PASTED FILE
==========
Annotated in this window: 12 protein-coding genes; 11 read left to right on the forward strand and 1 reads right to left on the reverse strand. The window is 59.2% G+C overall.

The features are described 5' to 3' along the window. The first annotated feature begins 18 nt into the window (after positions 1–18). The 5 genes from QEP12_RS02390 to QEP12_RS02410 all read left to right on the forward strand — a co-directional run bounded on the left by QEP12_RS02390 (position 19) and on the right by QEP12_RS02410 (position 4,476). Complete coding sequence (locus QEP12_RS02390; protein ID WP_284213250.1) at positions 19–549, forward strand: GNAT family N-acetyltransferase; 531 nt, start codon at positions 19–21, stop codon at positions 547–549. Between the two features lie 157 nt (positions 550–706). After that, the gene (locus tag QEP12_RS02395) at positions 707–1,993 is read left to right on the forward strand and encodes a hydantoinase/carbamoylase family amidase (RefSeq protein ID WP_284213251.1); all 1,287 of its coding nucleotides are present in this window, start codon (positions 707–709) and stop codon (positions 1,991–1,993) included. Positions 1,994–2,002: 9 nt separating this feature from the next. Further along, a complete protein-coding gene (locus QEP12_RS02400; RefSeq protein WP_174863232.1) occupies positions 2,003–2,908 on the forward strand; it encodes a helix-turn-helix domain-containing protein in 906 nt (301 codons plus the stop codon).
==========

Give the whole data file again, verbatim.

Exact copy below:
Annotated in this window: 12 protein-coding genes; 11 read left to right on the forward strand and 1 reads right to left on the reverse strand. The window is 59.2% G+C overall.

The features are described 5' to 3' along the window. The first annotated feature begins 18 nt into the window (after positions 1–18). The 5 genes from QEP12_RS02390 to QEP12_RS02410 all read left to right on the forward strand — a co-directional run bounded on the left by QEP12_RS02390 (position 19) and on the right by QEP12_RS02410 (position 4,476). Complete coding sequence (locus QEP12_RS02390; protein ID WP_284213250.1) at positions 19–549, forward strand: GNAT family N-acetyltransferase; 531 nt, start codon at positions 19–21, stop codon at positions 547–549. Between the two features lie 157 nt (positions 550–706). After that, the gene (locus tag QEP12_RS02395) at positions 707–1,993 is read left to right on the forward strand and encodes a hydantoinase/carbamoylase family amidase (RefSeq protein ID WP_284213251.1); all 1,287 of its coding nucleotides are present in this window, start codon (positions 707–709) and stop codon (positions 1,991–1,993) included. Positions 1,994–2,002: 9 nt separating this feature from the next. Further along, a complete protein-coding gene (locus QEP12_RS02400; RefSeq protein WP_174863232.1) occupies positions 2,003–2,908 on the forward strand; it encodes a helix-turn-helix domain-containing protein in 906 nt (301 codons plus the stop codon).